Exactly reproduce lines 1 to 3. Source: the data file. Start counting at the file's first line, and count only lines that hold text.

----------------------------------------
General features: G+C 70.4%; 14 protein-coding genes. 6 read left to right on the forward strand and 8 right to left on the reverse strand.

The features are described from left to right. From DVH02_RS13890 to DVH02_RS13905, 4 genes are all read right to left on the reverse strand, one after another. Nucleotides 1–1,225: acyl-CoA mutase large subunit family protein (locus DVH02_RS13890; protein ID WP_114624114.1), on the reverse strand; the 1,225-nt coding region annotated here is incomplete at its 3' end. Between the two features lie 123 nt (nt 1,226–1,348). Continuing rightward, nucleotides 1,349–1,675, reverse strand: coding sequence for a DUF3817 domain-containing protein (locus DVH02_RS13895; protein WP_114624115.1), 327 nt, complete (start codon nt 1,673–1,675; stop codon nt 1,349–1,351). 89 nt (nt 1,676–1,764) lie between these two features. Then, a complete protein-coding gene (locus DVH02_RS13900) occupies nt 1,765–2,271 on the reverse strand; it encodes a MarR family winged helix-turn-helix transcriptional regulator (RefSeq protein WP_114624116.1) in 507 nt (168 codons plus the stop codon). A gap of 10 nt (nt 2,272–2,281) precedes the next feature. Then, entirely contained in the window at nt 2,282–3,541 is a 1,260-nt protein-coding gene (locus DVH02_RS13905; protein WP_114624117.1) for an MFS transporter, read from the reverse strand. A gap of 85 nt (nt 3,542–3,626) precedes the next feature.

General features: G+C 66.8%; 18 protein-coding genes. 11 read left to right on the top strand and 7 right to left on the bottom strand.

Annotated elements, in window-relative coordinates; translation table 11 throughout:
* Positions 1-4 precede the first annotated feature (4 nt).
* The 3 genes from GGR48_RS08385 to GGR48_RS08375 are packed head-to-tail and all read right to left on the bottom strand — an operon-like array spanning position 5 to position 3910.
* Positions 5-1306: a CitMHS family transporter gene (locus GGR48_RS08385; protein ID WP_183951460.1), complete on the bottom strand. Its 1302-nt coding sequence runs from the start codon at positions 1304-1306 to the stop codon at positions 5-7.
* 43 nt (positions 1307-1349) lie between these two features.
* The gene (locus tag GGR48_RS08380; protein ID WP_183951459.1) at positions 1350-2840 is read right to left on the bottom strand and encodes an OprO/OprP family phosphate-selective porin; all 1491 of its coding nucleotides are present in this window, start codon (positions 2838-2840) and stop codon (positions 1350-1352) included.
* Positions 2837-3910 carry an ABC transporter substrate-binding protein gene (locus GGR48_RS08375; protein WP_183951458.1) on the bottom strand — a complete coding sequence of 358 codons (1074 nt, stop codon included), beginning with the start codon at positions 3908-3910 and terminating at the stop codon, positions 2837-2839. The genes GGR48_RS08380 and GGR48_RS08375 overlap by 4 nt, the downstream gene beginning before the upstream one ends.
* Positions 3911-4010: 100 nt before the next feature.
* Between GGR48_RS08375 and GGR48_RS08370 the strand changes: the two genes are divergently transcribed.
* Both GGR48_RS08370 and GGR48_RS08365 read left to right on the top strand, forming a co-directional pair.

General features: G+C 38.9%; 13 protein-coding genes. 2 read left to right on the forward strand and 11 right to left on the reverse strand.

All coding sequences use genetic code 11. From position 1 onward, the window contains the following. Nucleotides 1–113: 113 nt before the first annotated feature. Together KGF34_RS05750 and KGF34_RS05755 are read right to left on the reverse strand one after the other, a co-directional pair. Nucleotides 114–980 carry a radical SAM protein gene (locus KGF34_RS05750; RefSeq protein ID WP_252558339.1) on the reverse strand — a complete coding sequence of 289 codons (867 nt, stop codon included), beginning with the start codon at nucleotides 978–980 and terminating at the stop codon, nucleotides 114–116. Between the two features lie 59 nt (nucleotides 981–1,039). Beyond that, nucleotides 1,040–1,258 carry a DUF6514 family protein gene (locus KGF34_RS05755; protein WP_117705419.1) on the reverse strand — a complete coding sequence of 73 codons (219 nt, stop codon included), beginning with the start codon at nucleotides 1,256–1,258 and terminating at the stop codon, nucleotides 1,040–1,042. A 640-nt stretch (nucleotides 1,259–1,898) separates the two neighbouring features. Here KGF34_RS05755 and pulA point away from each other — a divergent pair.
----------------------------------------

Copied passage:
General features: G+C 70.4%; 14 protein-coding genes. 6 read left to right on the forward strand and 8 right to left on the reverse strand.

The features are described from left to right. From DVH02_RS13890 to DVH02_RS13905, 4 genes are all read right to left on the reverse strand, one after another. Nucleotides 1–1,225: acyl-CoA mutase large subunit family protein (locus DVH02_RS13890; protein ID WP_114624114.1), on the reverse strand; the 1,225-nt coding region annotated here is incomplete at its 3' end. Between the two features lie 123 nt (nt 1,226–1,348). Continuing rightward, nucleotides 1,349–1,675, reverse strand: coding sequence for a DUF3817 domain-containing protein (locus DVH02_RS13895; protein WP_114624115.1), 327 nt, complete (start codon nt 1,673–1,675; stop codon nt 1,349–1,351). 89 nt (nt 1,676–1,764) lie between these two features. Then, a complete protein-coding gene (locus DVH02_RS13900) occupies nt 1,765–2,271 on the reverse strand; it encodes a MarR family winged helix-turn-helix transcriptional regulator (RefSeq protein WP_114624116.1) in 507 nt (168 codons plus the stop codon). A gap of 10 nt (nt 2,272–2,281) precedes the next feature. Then, entirely contained in the window at nt 2,282–3,541 is a 1,260-nt protein-coding gene (locus DVH02_RS13905; protein WP_114624117.1) for an MFS transporter, read from the reverse strand. A gap of 85 nt (nt 3,542–3,626) precedes the next feature.

General features: G+C 66.8%; 18 protein-coding genes. 11 read left to right on the top strand and 7 right to left on the bottom strand.